Crossing Kyrgyzstan

In addition to hanging out with neighbors, doing English clubs, and teaching health lessons, Volunteers occasionally write a grant to support a project in their community.  To help make sure Volunteers are good grant writers, Peace Corps Kyrgyzstan hosts a grant writing/project planning seminar every year.

This year’s PDM (project design management) was hosted in beautiful Issyk Kul – the number one tourist destination  in the country.  The lake (“Issyk Kul” means “hot lake”) is almost as big as the entire Oblast of Talas.  The north shore has long, sandy beaches and the south abuts the huge snow capped mountains that are everywhere else in Kyrgyzstan.

The only minor downside to attending a conference in such a wonderful place is it’s proximity to me: not even a little bit close.  Issyk Kul is on the entirely opposite side of the country.   Not that it wasn’t totally worth it, but getting there was something of a pain.

I hadn’t been up as early as 6:00 AM in quite a few weeks and as I looked out the window was surprised by how dark it was outside.  I had to hitch to Talas City to catch a taxi by 9:00 to get to Bishkek.

“Dammit, no one is going to pick up a lonely hitchhiker in the middle of nowhere in the dark.”

I packed up my stuff, nonetheless, and made my way through the village to the highway.  It was really pretty peaceful; not a lot going on in Kara Suu before sunrise.  There was almost no traffic, but I guess I got lucky because I got picked up after only about 20 minutes of waiting.  I made it to the City without too much trouble and met up with Chrissi, Bonnie, Sarah, and their counterparts.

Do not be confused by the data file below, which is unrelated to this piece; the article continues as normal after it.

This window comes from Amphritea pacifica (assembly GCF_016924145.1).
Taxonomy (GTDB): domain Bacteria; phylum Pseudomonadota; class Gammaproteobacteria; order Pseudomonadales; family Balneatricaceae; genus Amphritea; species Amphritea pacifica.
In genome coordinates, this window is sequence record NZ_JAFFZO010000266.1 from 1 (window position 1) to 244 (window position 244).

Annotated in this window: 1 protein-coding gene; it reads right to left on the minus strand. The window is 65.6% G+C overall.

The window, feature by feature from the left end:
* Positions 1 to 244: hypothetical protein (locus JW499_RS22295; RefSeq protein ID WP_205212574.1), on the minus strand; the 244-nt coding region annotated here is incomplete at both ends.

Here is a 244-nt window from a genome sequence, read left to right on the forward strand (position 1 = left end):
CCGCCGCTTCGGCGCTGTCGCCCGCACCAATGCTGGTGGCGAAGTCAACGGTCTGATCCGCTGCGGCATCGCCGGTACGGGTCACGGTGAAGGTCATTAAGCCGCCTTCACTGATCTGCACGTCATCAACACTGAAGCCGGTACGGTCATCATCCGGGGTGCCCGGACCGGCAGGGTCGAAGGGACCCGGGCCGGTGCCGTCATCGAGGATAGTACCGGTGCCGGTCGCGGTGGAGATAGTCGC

We had a quick stop to fix a flat tire at Otmok Pass, but the ride was otherwise unremarkable.  All three of the local counterparts riding along spoke decent to great English and it was relaxing to just hang out and chat.

After five hours we made it to Bishkek, rewarded ourselves with the best burgers in Kyrgyzstan (go to Burger House if you’re ever here) and swapped taxis to take us the rest of the way.

It was another three hours before we finally reached the Western tip of the lake and two before we got to our resort.  By 8:00 I had been on the move for fourteen hours.

Fortunately none of the meetings started until the next morning and I got to spend the evening catching up with Volunteers from the other Oblasts who I haven’t seen in more than a month.

Nothing too difficult was going on until the next day.

Talas to Issyk Kul

9 Hours?  That’s pretty optimistic there Google.


Chrissi got a pretty good photo of me sleeping, but…


I got a better one.


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About Cole Bedford